Jump to content
I Forge Iron

LeMarechal

Members
  • Content Count

    50
  • Joined

  • Last visited

About LeMarechal

  • Rank
    Advanced Member

Profile Information

  • Gender
    Male
  • Location
    Germany

Recent Profile Visitors

The recent visitors block is disabled and is not being shown to other users.

  1. Hi to all out there, few days ago I tried to make a basket twist, the traditional way. Meaning, that I split squar bar from all 4 sides and then go to twist it. Using my sharp hotcut chisle... However, if you punch holes in a bar using a flat surfaced slotpunch, you will shear off the rag/slug as the final step. But using a slitting chisle, hotcut ect. meaning something that has a sharp working end, a fairly big rag will develop if you slit from the opposite side. I found it a little bit hard to deal with this rag after splitting was complete, and try to file it away.
  2. Got some toolings ready (over the last few days) An Anvil saddle, will be used for splitwork This piece was inspired by something I found in Otto Schmirlers book: My interpretation : The plate is made from C45 (similar to 4130 if I´m right). A usefull projekt with some heavy-forgings, heavy weldings, heavy heattreatment and not at least: heavy desperation This was a realy heavy day Also made some chisles and tools for my treadlehammer: And at the end of the session also did an often postponed re
  3. Dear George, I´m absolutely with you. The point of success or failure is to devide out the mass of the upper sections equally. My drawing should only be understood as a general idea... Next week I will have some time to make some experiments about this. I will show the results....
  4. Thank you all for all the ideas. One method occurs to me today: Splitting and forging out like in the sketch below Drilling or punching the holes, then splitting along the lines and changing dimensions in the direction of the arrows... First the upper and lower part of the cross to get the mass out of the way to be able to reach the crossing middle... Must be good calculated as JHCC wrote :)
  5. Hi to all out there, as it is realy easy to find tons of videos on youtube about making a split cross, I wonder how to make a normal straight cross. The easy way would be, to weld (stick or Mig) the crossing parts together but what I´m searching for is how the old blacksmiths had done a simple cross? Did they split a large rectangular piece of metal from both ends up to where the crossing point will be, and then bend an draw down the splitted legs? Forgewelding??? Greetings Sascha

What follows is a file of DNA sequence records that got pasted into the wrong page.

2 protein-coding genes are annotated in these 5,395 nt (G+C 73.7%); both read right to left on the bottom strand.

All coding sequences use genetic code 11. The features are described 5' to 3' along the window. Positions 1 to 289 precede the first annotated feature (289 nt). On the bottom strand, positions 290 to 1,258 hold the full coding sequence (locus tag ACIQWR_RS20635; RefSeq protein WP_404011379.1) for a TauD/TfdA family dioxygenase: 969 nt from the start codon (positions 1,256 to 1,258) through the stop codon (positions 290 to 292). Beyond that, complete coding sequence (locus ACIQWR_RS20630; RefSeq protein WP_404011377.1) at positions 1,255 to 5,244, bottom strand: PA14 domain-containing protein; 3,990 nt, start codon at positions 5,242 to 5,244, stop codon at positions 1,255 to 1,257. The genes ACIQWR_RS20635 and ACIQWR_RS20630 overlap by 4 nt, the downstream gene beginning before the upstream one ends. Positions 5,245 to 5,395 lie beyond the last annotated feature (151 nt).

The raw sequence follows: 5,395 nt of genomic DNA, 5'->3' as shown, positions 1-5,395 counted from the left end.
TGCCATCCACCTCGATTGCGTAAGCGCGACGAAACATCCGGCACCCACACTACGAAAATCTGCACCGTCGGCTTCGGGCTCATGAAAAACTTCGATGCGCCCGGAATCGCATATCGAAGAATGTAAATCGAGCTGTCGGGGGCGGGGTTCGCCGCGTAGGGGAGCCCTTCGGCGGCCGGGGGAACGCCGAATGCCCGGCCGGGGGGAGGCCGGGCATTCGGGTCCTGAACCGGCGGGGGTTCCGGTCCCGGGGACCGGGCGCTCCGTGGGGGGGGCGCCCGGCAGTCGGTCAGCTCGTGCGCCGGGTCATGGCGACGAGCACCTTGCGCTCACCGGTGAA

6. Made another tooling for the treadlehammer. A pair of special toolholding tongs. Here a roundpunch hold by this tongs. Made that roundpunch too today. So you still can see the colours from the heatreatment ...
  7. Hi to all out there, I like to show you my new toy. It is a treadle hammer inspired by an photograph out of the book: The Smithy´s craft and tools by Otto Schmirler.He worked as artisan blacksmith in Vienna during the earlier middle of the last century. In his book he gave an immense overview over tooling and the works done with these tools. A little section is included where he showed his design of a treadlehammer, with some measurments. I spent a lot of time drawing the construction via CAD and recently I found the time to built it. Now it is ready, and here are some pictures. It
  8. Hi Thomas, hoping you survived this dentist thing...! Thank you for the tip with the armor. That may be a good scene to look around for further informations. Greetings Sascha
  9. Hi to all out there, it seems that repoussé often means : working with nonferous metals. But in earlier day´s there was much repoussé-work on iron. Take a look at all these leafwork at older buildings etc. and you know what I mean However, I can´t find books about chasing, repoussé etc with iron? Does anyone know such a book explicit for ironworks, respectively for blacksmiths? greetings Sascha
  10. Get ready one "big" project. My Treadle-hammer. By drawing and constructing this one I was inspired by some photographs in the book :" The Smithy´s Craft and Tools" - Otto Schmirler. He gave some photographs and a watercolour drawing with some basic dimensions. It took me one year (not fulltime ) of brainwork and AutoCad drawing. Now it´s ready and just works fine. sorry for the bad photo. Will take some more... Some first workpieces using the new toy: some repousséhammers (punched the hole) Making two handhammers based on the Bailey Crosspeen d
  11. I'm using vinigar of 10%. Stored in a tub of plastic. Works fine over night. Maybe that the salt in your mixture does eliminate some of the power of the vinegar? But I'm not a chemistry, so that must not be true...
  12. Hi John, Thank you very much for the description! Will try it out next time and show the results! Greetings Sascha
  13. Could anyone give a little instruction how to make these kind of twists? Thank you very much Greetings Sascha
×
×
  • Create New...